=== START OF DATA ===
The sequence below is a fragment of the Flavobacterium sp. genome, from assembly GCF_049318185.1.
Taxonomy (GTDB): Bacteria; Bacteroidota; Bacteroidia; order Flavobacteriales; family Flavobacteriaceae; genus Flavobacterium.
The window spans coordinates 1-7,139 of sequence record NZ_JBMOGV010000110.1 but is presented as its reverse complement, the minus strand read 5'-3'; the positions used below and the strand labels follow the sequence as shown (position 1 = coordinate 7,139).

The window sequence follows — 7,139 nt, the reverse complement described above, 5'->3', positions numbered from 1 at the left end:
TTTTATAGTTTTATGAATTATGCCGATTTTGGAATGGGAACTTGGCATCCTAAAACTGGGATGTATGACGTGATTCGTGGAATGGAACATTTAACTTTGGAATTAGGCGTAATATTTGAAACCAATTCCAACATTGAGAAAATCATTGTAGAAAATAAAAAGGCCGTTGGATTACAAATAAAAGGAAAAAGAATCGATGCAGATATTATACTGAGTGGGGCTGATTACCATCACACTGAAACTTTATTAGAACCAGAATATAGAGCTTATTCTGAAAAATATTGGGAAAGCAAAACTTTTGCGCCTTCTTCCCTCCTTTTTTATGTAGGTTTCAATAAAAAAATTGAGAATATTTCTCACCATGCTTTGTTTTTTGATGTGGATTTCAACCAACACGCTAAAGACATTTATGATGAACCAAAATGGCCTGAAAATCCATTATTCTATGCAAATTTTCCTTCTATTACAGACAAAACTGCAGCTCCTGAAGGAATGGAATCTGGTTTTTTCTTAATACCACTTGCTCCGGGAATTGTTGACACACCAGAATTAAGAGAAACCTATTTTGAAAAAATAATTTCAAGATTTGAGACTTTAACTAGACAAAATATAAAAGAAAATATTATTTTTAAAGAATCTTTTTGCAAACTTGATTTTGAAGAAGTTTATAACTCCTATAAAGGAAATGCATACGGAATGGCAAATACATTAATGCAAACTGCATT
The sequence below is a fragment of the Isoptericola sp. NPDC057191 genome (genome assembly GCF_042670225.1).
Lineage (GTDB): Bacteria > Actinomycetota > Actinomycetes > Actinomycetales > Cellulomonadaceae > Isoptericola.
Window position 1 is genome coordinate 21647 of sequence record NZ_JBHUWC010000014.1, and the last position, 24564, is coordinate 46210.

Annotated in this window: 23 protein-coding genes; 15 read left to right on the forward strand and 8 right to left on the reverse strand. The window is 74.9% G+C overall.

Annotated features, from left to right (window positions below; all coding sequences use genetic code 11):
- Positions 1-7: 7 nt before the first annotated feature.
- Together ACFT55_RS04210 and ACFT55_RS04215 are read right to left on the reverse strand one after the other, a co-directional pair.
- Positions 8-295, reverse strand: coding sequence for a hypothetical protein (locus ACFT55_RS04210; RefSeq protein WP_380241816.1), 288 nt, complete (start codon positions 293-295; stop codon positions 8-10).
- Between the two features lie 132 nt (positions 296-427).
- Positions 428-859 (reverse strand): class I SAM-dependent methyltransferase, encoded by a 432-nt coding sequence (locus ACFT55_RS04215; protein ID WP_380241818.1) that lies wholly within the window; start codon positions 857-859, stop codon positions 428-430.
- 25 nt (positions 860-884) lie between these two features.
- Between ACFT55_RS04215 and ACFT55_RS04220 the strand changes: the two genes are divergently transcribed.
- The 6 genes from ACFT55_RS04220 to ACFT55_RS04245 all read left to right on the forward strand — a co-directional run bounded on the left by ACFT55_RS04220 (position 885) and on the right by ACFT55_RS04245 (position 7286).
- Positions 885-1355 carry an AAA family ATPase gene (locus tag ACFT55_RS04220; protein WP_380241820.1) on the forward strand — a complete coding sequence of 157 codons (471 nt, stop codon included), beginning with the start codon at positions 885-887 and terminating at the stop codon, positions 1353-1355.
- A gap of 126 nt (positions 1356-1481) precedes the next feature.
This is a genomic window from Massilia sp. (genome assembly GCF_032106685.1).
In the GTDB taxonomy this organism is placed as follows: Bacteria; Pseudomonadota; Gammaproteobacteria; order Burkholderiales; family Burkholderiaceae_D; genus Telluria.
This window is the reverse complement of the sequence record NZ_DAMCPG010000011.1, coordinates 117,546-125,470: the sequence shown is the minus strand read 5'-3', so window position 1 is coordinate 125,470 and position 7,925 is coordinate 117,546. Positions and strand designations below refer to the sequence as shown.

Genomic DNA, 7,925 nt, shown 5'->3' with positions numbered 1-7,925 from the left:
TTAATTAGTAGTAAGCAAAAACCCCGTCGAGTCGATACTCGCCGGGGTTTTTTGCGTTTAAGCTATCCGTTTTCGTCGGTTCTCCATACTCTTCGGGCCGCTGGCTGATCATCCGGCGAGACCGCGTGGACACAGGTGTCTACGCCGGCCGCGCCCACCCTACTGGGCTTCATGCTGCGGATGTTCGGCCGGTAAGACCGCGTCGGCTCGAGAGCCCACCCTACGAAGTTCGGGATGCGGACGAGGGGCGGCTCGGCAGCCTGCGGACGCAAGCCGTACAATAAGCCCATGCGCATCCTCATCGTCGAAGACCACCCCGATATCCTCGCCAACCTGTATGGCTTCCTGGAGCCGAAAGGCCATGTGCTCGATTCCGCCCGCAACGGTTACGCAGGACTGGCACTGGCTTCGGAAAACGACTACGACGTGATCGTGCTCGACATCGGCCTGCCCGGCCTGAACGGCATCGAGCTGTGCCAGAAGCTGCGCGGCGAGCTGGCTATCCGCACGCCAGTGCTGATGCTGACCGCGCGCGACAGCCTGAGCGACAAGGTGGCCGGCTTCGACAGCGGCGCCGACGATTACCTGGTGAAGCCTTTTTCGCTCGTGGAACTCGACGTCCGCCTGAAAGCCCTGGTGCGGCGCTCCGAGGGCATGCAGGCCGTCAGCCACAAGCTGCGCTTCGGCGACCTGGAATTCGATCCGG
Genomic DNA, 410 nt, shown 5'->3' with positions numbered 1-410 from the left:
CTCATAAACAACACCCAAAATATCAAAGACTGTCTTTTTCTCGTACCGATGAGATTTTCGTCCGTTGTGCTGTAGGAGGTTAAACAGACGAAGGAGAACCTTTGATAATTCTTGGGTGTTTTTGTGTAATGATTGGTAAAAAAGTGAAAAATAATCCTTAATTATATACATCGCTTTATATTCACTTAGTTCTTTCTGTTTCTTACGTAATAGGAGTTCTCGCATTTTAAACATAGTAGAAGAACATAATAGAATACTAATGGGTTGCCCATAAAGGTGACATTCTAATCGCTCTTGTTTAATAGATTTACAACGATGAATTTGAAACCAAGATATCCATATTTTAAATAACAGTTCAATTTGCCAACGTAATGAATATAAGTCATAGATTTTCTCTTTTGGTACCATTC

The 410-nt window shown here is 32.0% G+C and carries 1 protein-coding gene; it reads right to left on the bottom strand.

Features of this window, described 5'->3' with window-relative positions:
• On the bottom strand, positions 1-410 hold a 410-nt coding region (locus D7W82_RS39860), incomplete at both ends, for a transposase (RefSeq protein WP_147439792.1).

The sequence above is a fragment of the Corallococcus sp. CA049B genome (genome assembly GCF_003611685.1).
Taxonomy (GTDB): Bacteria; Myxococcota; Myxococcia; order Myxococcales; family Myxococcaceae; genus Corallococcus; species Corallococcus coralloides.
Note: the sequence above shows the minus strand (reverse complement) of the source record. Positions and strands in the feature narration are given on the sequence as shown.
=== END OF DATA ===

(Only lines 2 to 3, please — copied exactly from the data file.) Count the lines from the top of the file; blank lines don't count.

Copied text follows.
Taxonomy (GTDB): Bacteria; Bacteroidota; Bacteroidia; order Flavobacteriales; family Flavobacteriaceae; genus Flavobacterium.
The window spans coordinates 1-7,139 of sequence record NZ_JBMOGV010000110.1 but is presented as its reverse complement, the minus strand read 5'-3'; the positions used below and the strand labels follow the sequence as shown (position 1 = coordinate 7,139).